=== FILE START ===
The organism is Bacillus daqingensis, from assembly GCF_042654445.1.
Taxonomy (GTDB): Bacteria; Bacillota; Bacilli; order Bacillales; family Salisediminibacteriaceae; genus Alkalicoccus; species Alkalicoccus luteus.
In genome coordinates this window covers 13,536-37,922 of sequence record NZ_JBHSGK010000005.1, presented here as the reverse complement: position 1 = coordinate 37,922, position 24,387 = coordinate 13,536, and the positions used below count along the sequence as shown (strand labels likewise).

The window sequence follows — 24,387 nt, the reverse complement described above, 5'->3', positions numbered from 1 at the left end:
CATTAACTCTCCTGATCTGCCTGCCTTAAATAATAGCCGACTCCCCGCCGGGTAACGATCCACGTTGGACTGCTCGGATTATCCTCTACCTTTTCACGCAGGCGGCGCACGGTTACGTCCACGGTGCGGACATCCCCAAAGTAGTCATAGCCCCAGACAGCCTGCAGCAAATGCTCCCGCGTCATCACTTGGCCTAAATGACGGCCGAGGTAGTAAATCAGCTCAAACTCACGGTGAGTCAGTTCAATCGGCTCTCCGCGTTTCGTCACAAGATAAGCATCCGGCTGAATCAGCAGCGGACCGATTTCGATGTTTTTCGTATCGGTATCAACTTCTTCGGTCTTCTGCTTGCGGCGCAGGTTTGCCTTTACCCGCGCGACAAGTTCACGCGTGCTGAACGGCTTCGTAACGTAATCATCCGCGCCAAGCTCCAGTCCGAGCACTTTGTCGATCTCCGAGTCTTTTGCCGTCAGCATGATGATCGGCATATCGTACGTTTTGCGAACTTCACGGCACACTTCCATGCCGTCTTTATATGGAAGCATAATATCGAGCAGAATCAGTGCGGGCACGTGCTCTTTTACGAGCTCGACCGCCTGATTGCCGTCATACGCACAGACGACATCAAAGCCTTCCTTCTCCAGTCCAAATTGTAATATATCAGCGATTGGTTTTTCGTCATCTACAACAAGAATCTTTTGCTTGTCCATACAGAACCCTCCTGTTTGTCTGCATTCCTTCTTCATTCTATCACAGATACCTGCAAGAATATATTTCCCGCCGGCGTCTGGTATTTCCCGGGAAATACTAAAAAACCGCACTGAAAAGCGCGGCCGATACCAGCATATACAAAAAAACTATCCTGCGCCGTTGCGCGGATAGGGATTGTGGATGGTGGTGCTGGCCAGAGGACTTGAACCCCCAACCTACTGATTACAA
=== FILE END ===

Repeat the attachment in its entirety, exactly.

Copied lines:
The organism is Bacillus daqingensis, from assembly GCF_042654445.1.
Taxonomy (GTDB): Bacteria; Bacillota; Bacilli; order Bacillales; family Salisediminibacteriaceae; genus Alkalicoccus; species Alkalicoccus luteus.
In genome coordinates this window covers 13,536-37,922 of sequence record NZ_JBHSGK010000005.1, presented here as the reverse complement: position 1 = coordinate 37,922, position 24,387 = coordinate 13,536, and the positions used below count along the sequence as shown (strand labels likewise).

The window sequence follows — 24,387 nt, the reverse complement described above, 5'->3', positions numbered from 1 at the left end:
CATTAACTCTCCTGATCTGCCTGCCTTAAATAATAGCCGACTCCCCGCCGGGTAACGATCCACGTTGGACTGCTCGGATTATCCTCTACCTTTTCACGCAGGCGGCGCACGGTTACGTCCACGGTGCGGACATCCCCAAAGTAGTCATAGCCCCAGACAGCCTGCAGCAAATGCTCCCGCGTCATCACTTGGCCTAAATGACGGCCGAGGTAGTAAATCAGCTCAAACTCACGGTGAGTCAGTTCAATCGGCTCTCCGCGTTTCGTCACAAGATAAGCATCCGGCTGAATCAGCAGCGGACCGATTTCGATGTTTTTCGTATCGGTATCAACTTCTTCGGTCTTCTGCTTGCGGCGCAGGTTTGCCTTTACCCGCGCGACAAGTTCACGCGTGCTGAACGGCTTCGTAACGTAATCATCCGCGCCAAGCTCCAGTCCGAGCACTTTGTCGATCTCCGAGTCTTTTGCCGTCAGCATGATGATCGGCATATCGTACGTTTTGCGAACTTCACGGCACACTTCCATGCCGTCTTTATATGGAAGCATAATATCGAGCAGAATCAGTGCGGGCACGTGCTCTTTTACGAGCTCGACCGCCTGATTGCCGTCATACGCACAGACGACATCAAAGCCTTCCTTCTCCAGTCCAAATTGTAATATATCAGCGATTGGTTTTTCGTCATCTACAACAAGAATCTTTTGCTTGTCCATACAGAACCCTCCTGTTTGTCTGCATTCCTTCTTCATTCTATCACAGATACCTGCAAGAATATATTTCCCGCCGGCGTCTGGTATTTCCCGGGAAATACTAAAAAACCGCACTGAAAAGCGCGGCCGATACCAGCATATACAAAAAAACTATCCTGCGCCGTTGCGCGGATAGGGATTGTGGATGGTGGTGCTGGCCAGAGGACTTGAACCCCCAACCTACTGATTACAA